Fear Of Injury Makes Realistic Sword Practice?

"If you were to have a sparring match or freeplay practice that has the possibility of injury, people will move and fight more realistically." True? Or False? The answer which I've been thinking about for 10+ years, in my humble opinion, is not as clear-cut as we want it to be. Firstly, I recognize that if I make a wrong move in sparring means the possibility of injury, I will definitely move more cautiously. The psychological changes will affect my actions. I think most people agree with this, and some might think that this creates a more realistic behavior in people. To put it as simple as possible, imagine a balancing scale with "Safety" on one side, and "Realism" on the other. When one g

"Magpie Crosses Branch", Staff Technique From Sword Treatise

"Magpie Crosses Branch" is an agile footwork technique, in the 400 years old Ming Dynasty manual, Sword Treatise. Below is my interpretation of this footwork technique. Although this manual is about wooden Staff techniques, but I intentionally demonstrated with a wooden Guan Dao, because you can apply it to any weapon. Even if you're empty-handed too! The important point is to move in a straight direct fashion to the next spot, without compromising your posture. In my opinion, the straighter you're able to move, the higher your skill level. Beginners tend to sway left/right when they move. I hope this quick video has helped you to visualize "Magpie Crosses Branch", and has aided you overall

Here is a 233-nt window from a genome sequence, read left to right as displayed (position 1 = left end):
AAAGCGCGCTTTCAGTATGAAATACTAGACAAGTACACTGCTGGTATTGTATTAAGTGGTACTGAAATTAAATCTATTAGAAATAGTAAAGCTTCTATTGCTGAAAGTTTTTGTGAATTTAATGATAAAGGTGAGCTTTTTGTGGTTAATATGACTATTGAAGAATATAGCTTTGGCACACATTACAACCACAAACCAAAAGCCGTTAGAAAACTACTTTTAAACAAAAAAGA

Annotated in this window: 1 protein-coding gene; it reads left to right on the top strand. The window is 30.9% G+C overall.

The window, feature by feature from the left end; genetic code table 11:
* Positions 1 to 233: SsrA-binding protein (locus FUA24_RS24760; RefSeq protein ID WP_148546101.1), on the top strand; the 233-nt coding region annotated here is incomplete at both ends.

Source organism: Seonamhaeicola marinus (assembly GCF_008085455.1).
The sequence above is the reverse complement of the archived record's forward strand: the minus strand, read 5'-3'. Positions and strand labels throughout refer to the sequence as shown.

"Chicken Pecks Grains", Staff Technique From Ming Dynasty manual Sword Treatise

"Chicken Pecks Grains" is a Staff technique from the 400 years old manual, Sword Treatise, written by Ming Dynasty General Yu Da-you. This technique involves making small quick multiple strikes, usually targeted at the enemy's hands. Because of its resemblance to a chicken eating and pecking at grains on the floor, hence it was given this name. Below is a quick 2 minutes video that I've made to demonstrate this technique, and also highlight a few pointers Notice a few things: Movement is generated by the body, and not entirely just by using the arms. Both arms are kept straight in a natural manner (not locked elbows). This can help to emphasize the utilization of the body in generating this

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ChineseLongsword.com was created in 2010 by Jack Chen, to promote and preserve Chinese martial arts in ancient manuals.

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